The OpenFOAM Foundation is pleased to announce the release of version 2.2.1 of the OpenFOAM open source CFD toolbox. Version 2.2.1 consolidates the major version 2.2.0 release through a large number of bug fixes and code improvements, included in over 200 code commits and 1000 file changes. OpenFOAM v2.2.1 is distributed under the General Public Licence by the OpenFOAM Foundation as:
- Deb packs created for Ubuntu Linux;
- RPM packs created for SuSE Linux;
- RPM packs created for Fedora Linux;
- source code for compilation on other Linux systems.
Version 2.2.1 also contains small, new developments, some of which are listed below. See the version 2.2.0 release announcement for information about the new features in the 2.2 series of OpenFOAM software.
In OpenFOAM, boundary conditions are set according to matching of geometry patch and patch group names to entries in the
boundaryField of field files (e.g. U, p). Patch groups were introduced in v2.2.0, but in this version the order of precedence for matching boundary geometry and field entries is consolidated to: (1) patch names; (2) patch groups; (3) regular expressions. Where multiple matches exist with patch group and regular expressions, the last entry takes precedence.
New polynomial-fitted, surface-normal gradient schemes have been implemented including: a 2nd-order
quadraticFit; and, a 1st-order
linearFit, similar in accuracy to the standard
corrected scheme, but using a more compact stencil. The extended least-squares gradient calculation has been replaced with a more general approach using a polynomial stencil with new
edgeCellsLeastSquares schemes using the cell-point-cell and cell-edge-cell stencil respectively. These stencils provide better accuracy and stability and the extended least-squares gradient method is particularly suitable for cases with badly distorted meshes and calculation of interface orientation and curvature in VoF simulations.
A new heat exchanger model has been added through the
effectivenessHeatExchangerSource source added to the
fvOptions framework; the model approximates the heat exchanger as a volumetric source via an effectiveness, which is based on a function of flow rates of the respective air and coolant streams.
A new thermoFoam solver has been included which solves the energy equation over frozen flow and turbulence fields; the solver can to operate in steady or transient mode, with laminar, RAS, and LES turbulence models. Other changes include consistent naming of turbulence thermal diffusivity,
alphat, over incompressible and compressible thermal solvers and the addition of new polynomial functions for specific heat capacity and thermal conductivity in solid thermophysical models.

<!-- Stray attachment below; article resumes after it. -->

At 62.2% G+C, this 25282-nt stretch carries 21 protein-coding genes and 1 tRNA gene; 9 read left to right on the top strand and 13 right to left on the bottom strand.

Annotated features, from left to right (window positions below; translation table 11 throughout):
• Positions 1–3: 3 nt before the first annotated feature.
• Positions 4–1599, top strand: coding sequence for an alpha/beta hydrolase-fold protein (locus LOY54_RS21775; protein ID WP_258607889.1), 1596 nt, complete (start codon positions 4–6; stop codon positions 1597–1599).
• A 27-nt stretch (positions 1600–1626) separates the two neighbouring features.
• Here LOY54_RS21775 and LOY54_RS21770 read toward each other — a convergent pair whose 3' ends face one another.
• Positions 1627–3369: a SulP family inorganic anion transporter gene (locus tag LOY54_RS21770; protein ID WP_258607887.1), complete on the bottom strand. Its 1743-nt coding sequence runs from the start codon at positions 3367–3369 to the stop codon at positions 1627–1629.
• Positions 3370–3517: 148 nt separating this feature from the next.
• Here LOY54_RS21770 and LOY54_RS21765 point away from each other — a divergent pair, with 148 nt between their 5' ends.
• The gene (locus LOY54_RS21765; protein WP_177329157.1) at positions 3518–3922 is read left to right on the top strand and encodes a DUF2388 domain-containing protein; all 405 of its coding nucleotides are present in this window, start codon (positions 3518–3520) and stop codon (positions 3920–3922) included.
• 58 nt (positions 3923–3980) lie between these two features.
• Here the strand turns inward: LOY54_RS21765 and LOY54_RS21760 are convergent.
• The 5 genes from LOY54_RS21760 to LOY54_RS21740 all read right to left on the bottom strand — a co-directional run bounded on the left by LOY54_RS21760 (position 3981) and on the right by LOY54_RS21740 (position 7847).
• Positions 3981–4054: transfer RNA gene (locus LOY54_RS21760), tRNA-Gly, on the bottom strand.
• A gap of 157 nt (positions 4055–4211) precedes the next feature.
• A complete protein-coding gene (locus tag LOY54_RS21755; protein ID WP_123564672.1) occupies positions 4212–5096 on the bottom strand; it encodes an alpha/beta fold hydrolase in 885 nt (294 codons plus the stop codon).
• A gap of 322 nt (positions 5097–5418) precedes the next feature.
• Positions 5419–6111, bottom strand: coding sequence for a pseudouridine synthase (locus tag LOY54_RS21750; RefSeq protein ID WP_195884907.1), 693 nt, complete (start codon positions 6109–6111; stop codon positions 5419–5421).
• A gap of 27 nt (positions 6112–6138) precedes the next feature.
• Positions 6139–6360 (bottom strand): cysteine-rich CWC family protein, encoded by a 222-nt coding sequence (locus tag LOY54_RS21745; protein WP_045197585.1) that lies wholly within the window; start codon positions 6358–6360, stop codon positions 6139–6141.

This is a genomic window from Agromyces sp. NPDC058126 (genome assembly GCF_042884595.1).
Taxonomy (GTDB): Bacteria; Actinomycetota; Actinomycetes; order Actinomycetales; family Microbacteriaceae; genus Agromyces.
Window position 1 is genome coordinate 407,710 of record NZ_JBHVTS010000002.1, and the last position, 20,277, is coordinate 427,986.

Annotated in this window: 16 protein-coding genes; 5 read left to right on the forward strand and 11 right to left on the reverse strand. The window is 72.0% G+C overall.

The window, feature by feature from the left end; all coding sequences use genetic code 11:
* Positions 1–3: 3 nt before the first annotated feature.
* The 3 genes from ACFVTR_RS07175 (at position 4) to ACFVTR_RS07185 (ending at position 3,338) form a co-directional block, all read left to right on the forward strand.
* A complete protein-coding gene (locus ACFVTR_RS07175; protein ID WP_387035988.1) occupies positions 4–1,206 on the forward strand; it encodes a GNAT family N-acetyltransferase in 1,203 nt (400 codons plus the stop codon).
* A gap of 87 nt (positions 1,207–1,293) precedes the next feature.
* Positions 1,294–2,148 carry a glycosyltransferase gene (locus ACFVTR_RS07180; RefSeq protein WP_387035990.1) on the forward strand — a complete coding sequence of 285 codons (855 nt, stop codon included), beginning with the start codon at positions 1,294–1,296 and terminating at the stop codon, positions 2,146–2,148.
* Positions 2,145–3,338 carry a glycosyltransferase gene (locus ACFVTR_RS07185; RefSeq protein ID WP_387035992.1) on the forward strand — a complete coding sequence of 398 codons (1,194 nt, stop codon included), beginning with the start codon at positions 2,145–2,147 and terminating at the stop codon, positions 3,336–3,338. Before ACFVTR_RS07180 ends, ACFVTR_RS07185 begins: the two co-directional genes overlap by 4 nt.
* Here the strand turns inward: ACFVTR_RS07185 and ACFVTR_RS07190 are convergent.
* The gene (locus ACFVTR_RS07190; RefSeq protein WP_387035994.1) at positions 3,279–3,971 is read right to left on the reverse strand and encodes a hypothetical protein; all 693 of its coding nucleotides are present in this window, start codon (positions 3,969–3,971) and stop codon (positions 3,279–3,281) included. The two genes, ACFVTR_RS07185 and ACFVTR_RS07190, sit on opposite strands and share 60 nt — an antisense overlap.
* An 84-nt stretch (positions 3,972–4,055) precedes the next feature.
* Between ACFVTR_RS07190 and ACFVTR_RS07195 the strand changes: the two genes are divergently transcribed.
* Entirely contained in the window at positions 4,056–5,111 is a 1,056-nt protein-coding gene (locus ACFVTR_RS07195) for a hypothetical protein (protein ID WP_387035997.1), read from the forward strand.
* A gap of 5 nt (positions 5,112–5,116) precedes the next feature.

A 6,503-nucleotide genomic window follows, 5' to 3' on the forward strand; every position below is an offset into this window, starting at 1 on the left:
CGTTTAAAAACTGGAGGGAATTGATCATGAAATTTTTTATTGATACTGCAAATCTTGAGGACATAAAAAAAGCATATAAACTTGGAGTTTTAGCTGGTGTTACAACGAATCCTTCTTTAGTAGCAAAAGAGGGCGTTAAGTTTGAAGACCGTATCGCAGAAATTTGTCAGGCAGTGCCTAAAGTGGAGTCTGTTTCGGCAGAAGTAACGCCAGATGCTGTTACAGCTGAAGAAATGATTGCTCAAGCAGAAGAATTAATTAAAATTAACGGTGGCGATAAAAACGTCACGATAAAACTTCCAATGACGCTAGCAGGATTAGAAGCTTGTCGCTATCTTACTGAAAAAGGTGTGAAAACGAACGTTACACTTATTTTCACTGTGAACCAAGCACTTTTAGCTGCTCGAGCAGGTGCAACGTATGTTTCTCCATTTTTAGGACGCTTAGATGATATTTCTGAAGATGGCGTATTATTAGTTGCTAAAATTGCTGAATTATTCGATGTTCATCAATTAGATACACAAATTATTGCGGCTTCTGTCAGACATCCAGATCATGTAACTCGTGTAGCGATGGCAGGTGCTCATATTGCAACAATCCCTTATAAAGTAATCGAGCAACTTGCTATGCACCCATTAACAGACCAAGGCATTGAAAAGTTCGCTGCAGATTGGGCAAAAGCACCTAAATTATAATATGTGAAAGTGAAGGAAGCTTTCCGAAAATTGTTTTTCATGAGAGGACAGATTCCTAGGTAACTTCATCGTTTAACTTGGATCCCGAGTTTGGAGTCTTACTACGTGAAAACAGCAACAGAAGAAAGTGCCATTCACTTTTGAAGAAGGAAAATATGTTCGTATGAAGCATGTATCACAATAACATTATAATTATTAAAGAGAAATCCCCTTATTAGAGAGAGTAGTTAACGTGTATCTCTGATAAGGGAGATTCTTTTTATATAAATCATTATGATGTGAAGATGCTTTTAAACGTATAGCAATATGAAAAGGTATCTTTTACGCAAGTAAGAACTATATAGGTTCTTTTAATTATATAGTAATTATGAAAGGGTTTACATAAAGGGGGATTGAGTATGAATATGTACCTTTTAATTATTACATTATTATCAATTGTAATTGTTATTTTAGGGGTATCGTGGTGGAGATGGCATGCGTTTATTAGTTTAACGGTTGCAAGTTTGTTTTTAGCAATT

The fvDOM radiation model has been massively optimised with net speed-up of a factor of 3 over the method employed in version 2.2.0. The speed-up comes from several implementation improvements and optimised
GAMG solver settings for solving the ray equations, demonstrated in the fireFoam tutorials smallPoolFire2D, smallPoolFire3D, oppositeBurningPanels.
A new noise utility generates noise data from the computed pressure, typically extracted using function objects, e.g.
probes; the utility uses the noiseFFT library which includes several forms of graphical output including: FFT of the pressure data; narrow-band PFL (pressure-fluctuation level) spectrum; one-third-octave-band PFL spectrum; one-third-octave-band pressure spectrum.
forceCoeffs function objects have been updated to include porosity contributions. If the user sets the new
porosity keyword is set to
true (optional), the force contributions are include for respective porosity model(s).
The wmake build tool no longer requires additional arguments, such as
libso, when building applications and libraries. Instead wmake infers the type of binary being compiled from from Make/files, so executing “
wmake” is now sufficient to compile a library.
A dynamic mesh variant of the rhoPimpleFoam solver called rhoPimpleDyMFoam has been developed with new tutorial case annularThermalMixer. For topology changes, mapping of fields has been improved; when new patch faces are created, the value on each face is initialised using existing local field data.
OpenFOAM v2.2.1 was produced by the OpenFOAM Team — at that time, Henry Weller, Mattijs Janssens, Chris Greenshields, Andy Heather, Sergio Ferraris, Laurence McGlashan, Gijs Wierink, Richard Jones, William Bainbridge and Jenya Collings. Thanks to the OpenFOAM enthusiasts who have contributed to a better code through the bug reporting system.
To download OpenFOAM 2.2.1, click here.